JACKSON, Miss. (AP) — Gov. Phil Bryant on Wednesday named a close aide as interim director of Mississippi’s Medicaid program, even as Republicans consider changes to the state-federal health insurance program for the poor and disabled.
Bryant tapped Deputy Chief of Staff Drew Snyder to take the post temporarily. The move comes after Dr. David Dzielak, director for six years, announced his resignation.
Bryant spokesman Clay Chandler said Medicaid will seek a permanent director and Snyder will serve until then. The agency provides health insurance for nearly one in four Mississippians, spending nearly a billion a year in state tax money and billions more in federal money.
State law requires the Medicaid director to a be a physician with administrative experience, someone with a graduate degree in medical administration, or someone with at least three years’ experience in managing or making policy for Medicaid. Chandler said Snyder has helped make policy for Medicaid since joining the governor’s office in 2014.
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“Drew has a firm grasp on the issues that affect Medicaid and the beneficiaries it serves,” Bryant said in a statement. “His intellect and demeanor make him the perfect choice to guide the agency during this period of transition. I am happy he has accepted this appointment.”
Snyder previously worked for Secretary of State Delbert Hosemann and as a lawyer in Washington, D.C., focusing on pharmaceuticals and medical devices.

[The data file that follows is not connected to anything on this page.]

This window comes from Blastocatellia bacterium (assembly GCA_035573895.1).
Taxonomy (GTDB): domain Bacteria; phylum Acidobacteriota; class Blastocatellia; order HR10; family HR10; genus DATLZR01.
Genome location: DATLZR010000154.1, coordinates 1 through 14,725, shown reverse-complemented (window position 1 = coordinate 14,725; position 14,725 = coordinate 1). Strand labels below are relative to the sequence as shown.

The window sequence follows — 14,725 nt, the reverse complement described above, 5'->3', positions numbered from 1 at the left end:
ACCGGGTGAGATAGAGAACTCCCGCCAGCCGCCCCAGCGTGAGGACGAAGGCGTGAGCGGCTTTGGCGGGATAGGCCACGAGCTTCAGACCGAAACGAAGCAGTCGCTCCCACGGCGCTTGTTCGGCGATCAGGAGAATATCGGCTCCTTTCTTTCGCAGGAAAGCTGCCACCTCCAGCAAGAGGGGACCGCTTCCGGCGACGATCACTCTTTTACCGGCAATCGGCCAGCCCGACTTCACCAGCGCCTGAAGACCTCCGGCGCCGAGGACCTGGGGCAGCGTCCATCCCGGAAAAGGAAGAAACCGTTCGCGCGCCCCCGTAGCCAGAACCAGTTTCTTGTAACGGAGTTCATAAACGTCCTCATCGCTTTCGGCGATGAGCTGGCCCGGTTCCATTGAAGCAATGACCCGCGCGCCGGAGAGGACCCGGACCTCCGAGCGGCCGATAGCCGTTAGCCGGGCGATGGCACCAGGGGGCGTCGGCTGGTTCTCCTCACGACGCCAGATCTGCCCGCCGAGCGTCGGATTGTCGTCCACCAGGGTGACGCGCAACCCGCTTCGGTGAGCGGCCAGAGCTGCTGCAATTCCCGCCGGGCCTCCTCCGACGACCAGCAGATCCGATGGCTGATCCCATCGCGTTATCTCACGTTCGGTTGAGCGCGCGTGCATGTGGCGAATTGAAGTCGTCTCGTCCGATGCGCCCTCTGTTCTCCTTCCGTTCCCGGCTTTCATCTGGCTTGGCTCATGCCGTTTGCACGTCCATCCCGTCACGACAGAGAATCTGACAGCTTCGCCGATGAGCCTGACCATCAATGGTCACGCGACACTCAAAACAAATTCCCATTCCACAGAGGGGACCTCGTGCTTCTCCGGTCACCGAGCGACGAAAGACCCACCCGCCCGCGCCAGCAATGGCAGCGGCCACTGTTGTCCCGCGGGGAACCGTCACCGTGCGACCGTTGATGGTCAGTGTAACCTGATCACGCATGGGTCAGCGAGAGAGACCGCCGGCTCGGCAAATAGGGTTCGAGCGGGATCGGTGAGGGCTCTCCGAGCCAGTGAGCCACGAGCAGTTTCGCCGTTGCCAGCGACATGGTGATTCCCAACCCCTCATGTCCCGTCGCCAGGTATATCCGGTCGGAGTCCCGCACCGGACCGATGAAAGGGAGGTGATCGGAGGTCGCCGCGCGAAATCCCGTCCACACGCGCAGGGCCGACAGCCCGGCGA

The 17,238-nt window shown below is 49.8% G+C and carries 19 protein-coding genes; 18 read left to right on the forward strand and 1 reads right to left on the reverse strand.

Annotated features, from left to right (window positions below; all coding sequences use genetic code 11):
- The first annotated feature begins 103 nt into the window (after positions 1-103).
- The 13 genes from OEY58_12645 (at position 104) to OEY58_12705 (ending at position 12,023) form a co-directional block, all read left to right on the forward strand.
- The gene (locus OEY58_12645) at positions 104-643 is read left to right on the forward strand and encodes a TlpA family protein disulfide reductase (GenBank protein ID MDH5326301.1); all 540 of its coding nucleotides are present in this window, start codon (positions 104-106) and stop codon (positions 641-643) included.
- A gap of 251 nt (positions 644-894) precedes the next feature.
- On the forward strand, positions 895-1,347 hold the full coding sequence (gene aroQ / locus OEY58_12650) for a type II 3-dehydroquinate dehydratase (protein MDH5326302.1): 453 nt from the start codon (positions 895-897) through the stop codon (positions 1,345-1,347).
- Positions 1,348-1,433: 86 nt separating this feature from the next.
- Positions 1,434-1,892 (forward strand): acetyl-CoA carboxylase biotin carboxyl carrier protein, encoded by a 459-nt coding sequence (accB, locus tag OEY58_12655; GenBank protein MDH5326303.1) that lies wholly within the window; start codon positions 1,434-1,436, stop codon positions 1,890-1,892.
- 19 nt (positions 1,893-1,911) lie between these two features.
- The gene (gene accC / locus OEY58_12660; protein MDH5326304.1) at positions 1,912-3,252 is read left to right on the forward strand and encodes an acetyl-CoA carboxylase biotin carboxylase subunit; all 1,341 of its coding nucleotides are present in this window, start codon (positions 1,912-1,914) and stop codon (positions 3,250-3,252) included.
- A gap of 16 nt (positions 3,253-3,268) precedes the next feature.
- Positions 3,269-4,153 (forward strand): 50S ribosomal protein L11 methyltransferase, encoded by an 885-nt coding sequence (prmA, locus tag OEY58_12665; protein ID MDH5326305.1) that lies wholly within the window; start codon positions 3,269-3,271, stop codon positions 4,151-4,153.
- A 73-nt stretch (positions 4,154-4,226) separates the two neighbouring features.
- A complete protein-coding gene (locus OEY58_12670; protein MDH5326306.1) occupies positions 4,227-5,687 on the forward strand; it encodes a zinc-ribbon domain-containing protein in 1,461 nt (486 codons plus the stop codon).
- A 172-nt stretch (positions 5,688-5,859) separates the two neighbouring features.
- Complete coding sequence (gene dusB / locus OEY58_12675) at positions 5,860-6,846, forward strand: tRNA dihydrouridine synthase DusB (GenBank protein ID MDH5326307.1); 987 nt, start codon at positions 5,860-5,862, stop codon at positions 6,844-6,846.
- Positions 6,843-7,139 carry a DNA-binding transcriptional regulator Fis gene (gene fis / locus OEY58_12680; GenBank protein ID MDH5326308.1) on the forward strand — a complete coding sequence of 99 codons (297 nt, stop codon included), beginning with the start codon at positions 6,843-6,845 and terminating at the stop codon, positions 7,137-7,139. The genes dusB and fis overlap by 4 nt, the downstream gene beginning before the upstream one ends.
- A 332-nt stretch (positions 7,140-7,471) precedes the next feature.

Dzielak had faced questions about the award of managed care contracts, whether contractors are paying bills on time and aiding patients’ health, and the soundness of the governor’s plan to have the state Department of Human Services determine who’s eligible for Medicaid. Committee meetings in recent weeks have focused in part on health care provider complaints.
David Mosley, director of Navigant Healthcare, told the Clarion Ledger that Snyder’s appointment is a “breath of fresh air.” The state hired Navigant to conduct an assessment of Medicaid’s managed care program, and it found the insurance companies were not meeting health outcome goals.
“There hasn’t been a great deal of transparency in the last couple of years within the agency, and I think Drew will bring that forward,” Mosley said.
Rep. Becky Currie, a Brookhaven Republican and outspoken critic of Dzielak and managed care, called the change “great.”
“I’m actually thrilled about the news,” she said. “He’s very easy to talk to. I trust him. I’ve always had a good working relationship with him.”
Others, though, urged a quick search for someone familiar with the intricacies of Medicaid.
“I think Drew will do a good job as interim director, but we need to have a national search to find someone who is an expert on Medicaid,” said Sen. Hob Bryan, an Amory Democrat.